I really appreciate this article because it is looking to modernize and improve upon a game we love.
Wilt Chamberland scored 100 points in a game!
Whenever I look at a problem, I try to find parallels that help give history and I feel that the NBA can help here. Basketball used to look a lot different than it does today. During Wilt’s heyday, not only was there no 3 second rule, there was only a 2-point shot. This led to basketball being a game where each team had their giant standing under the basket scoring most of the points – ‘the meta’. Wilt and his kin were the ‘power’. The problem was that the game was not gaining much traction and the NBA was not the powerhouse that we see today. The game was stale.
Enter the 3-point shot.
The 3-point shot was not universally embraced by the players or coaches at first. Soon however, everyone began to see how this opened up the game and made it more dynamic. The NBA viewership took off. It’s hard to even image the game without a 3-point shot today.
If you are reading this thread, I’m sure you love Vintage. As such, you should always be open to opportunities for improvement. If you are not open, you may be overlooking the change that takes the game to the next level.
In response to the question, I am enjoying this meta more than I have the average meta over the past few years. A big part of enjoying a meta for me is the feeling that I have some space to brew and be moderately successful.
For me to enjoy Vintage most, here are the main things I want to enable brewing:
There can't be an option that is so much better as to make all other plans obsolete. This was life in the heavy mentor era. There really were not alternate options to be competitive outside the established pillars. I don't feel like the current meta has a card set that can't be bested. This seems not to be true for shops. I feel for the shops players that like diversity. It's pretty much affinity style or bust - Forgemaster, Stax, Slaver, Welder, etc... are not very viable.
I want to be able to gain an advantage with cards you might not expect. This is why I despise G-Probe and did a dance of joy when it was restricted.
I don't want to have to artificially limit my options. This was the case with Chalice and is the case with Misstep. I still feel a bit stifled from this card but the recent disruptors of Hollow One and Lavinia have helped mess with the established pillars enough that there is room to explore.
As much as I would love to see Misstep gone, I have enough options to mix it up.
I enjoyed the show. I watch these anyways but I was really interested to see how all the Lavinia decks played out in this series. My take-away from this session was that while the card might be horrible to play against when it is out, the decks that play a strategy where a hate bear like this makes sense tend to have less dynamic win conditions.
I agree that it is ok to hold out for a win condition. It's justifiable to want to see what their plan to win the game is. That way you know if you are dealing with a mentor plan, tinker, tendrils, etc... I don't hold it against opponents when they do this to me and I hope they don't when I do it to them.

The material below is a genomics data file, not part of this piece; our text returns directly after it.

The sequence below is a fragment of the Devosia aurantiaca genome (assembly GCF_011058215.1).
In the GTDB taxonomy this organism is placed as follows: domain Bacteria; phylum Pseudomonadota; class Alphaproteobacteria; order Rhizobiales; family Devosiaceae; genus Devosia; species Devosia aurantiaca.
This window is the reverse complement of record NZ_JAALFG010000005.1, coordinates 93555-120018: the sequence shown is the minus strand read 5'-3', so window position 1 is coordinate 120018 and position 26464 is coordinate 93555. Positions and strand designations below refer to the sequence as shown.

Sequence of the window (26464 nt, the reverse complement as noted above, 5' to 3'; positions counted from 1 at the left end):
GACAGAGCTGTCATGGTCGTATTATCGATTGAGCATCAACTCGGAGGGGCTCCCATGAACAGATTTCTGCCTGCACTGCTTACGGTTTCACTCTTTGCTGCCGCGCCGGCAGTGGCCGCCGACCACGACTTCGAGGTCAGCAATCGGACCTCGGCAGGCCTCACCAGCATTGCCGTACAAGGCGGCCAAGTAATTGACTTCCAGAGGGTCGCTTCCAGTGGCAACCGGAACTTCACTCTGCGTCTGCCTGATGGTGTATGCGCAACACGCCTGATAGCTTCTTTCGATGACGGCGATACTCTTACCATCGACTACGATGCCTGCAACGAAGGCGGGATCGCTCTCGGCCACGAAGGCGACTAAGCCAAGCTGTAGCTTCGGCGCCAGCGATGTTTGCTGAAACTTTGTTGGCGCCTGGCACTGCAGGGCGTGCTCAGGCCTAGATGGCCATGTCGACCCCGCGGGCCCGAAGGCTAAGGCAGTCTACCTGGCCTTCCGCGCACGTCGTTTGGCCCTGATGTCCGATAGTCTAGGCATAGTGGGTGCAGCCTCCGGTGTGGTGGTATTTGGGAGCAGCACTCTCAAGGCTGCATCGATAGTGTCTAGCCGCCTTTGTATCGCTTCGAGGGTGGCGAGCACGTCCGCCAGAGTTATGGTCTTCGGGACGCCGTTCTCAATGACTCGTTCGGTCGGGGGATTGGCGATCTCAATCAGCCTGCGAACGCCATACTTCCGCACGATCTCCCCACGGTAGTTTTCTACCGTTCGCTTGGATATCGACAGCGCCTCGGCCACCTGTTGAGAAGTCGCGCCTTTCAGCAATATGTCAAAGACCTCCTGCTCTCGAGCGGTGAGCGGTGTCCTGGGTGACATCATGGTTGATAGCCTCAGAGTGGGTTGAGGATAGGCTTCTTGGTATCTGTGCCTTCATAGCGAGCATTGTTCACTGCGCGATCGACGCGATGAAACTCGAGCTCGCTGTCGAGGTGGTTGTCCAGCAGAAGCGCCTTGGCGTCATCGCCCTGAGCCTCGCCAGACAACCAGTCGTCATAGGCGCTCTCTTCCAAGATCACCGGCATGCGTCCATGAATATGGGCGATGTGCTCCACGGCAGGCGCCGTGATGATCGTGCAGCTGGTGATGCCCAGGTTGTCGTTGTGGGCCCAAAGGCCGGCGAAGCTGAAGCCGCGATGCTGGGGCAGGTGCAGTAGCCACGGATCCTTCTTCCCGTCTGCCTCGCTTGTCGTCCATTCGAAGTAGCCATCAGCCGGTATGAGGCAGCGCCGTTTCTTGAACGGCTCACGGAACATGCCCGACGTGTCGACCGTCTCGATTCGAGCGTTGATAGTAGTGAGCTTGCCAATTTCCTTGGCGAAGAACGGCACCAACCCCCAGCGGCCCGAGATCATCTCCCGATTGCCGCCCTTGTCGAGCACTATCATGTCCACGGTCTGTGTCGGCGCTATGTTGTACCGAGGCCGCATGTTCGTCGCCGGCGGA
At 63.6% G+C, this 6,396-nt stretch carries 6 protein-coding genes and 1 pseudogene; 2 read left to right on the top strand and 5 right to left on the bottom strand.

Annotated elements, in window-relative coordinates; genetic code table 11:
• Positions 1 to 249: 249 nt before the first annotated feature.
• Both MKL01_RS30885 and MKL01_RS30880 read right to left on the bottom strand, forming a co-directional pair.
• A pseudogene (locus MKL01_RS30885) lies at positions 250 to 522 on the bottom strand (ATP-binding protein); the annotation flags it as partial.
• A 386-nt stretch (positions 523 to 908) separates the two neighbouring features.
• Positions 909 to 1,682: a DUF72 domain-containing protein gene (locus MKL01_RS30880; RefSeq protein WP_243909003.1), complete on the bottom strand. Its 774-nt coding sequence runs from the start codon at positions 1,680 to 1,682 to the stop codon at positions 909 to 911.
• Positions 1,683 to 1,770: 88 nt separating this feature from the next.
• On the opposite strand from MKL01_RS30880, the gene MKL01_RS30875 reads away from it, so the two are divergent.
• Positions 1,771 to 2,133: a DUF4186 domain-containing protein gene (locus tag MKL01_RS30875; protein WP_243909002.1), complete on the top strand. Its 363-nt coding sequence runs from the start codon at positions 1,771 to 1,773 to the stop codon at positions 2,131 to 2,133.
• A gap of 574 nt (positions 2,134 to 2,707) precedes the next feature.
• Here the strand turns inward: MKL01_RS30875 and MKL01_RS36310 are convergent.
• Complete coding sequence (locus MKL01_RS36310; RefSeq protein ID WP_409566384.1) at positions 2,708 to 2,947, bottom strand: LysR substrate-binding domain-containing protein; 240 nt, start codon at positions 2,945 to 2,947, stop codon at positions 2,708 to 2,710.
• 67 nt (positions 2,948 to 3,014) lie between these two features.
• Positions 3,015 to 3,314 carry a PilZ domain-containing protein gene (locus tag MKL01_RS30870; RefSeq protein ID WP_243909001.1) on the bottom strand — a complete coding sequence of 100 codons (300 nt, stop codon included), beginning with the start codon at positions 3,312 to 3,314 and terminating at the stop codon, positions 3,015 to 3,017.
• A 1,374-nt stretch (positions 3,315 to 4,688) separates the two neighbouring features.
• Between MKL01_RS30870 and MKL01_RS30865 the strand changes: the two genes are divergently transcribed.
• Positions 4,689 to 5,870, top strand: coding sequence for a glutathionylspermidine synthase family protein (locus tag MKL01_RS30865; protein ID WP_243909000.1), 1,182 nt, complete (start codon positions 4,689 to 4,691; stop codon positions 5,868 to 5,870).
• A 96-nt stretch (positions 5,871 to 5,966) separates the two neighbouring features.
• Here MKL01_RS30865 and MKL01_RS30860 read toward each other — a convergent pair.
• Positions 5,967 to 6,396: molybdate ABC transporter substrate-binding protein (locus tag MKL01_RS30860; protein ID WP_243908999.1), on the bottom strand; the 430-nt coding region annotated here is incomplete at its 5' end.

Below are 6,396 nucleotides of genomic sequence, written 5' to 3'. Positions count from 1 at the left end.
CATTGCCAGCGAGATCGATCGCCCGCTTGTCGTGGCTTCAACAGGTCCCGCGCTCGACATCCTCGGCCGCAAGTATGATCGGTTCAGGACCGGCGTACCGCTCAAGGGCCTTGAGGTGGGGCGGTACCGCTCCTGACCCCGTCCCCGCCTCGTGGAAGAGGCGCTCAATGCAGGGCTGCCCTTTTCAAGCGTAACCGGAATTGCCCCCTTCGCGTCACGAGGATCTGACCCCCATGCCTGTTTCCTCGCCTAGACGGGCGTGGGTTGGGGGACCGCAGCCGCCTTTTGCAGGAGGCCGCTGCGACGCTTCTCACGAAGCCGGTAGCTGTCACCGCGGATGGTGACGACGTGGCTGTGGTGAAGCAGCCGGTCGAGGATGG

That said, once they demonstrate a win, I scoop every time. I don't like to get wins via the clock. It's an unfortunate necessity of MTGO and overall I like that each player gets equal time.
@ChubbyRain to say "And I'm sorry, if your deck folds to Mental Misstep, it's probably not a very good deck to begin with." is a bit unfair. Single hate cards can foil otherwise good decks.
For example if you followed legacy around the time Mental Misstep was banned in legacy, the High Tide deck started being a real player for quite a bit of time. It would not be fair to call that deck bad - it just struggled to fight through one specific heavily played hate card.
I like constant reevaluation of meta games. We could swing the whole process the other way. Many of the great 1-drop cards on the restricted list were put there before the printing of Misstep. Maybe since this car exists, they unrestrict fastbond, mystical tutor, imperial seal, or demonic consultation.
Having the conversation is, in my opinion, healthy...
Let me start by saying Mental Misstep:
- Is not broken
- Does not fit the guidelines for (vintage) restriction
- Vintage is in a pretty good place
That said, Misstep is by far my least favorite unrestricted card. I am a brewer at heart and Misstep does impact my ability to brew a consistently competitive deck.
While there is a good variety of viable decks, there are really only two viable castable archetypes right now - counter spell based deck or lock based decks. The other decks either don't have to cast spells to win (Bazaar decks) or only need to land a single spell (Oath decks)
With Misstep so heavily played, any deck trying to fight outside these spaces need to give up their opportunity cost of using limited early mana to progress their board state with one drops while the Misstep deck can progress their board state without need to use that limited early mana.
This keeps out more than just the more common known decks like welder decks, crop rotation decks, or ritual decks. It also stops yet to be proven potential decks like infect, non-prison zoo, and skull clamp decks.
The good news is that with the benefit of the rise of Survival Salad, Misstep has even fewer good targets. If the meta shifts enough that Misstep is dead more often, the number of copies will shrink. It looks as if this is already happening.
The one thing I think we can agree on is that we won't all agree. I will forever desire for shifting metas. Others like as little change as possible. Neither is absolutely right. Unless WOTC decided to start banning Vintage the same way they do Modern, I'll have to settle with playing decks that I am less excited about. At the end of the day, these are still pretty fun games - even if I feel the deck is stale.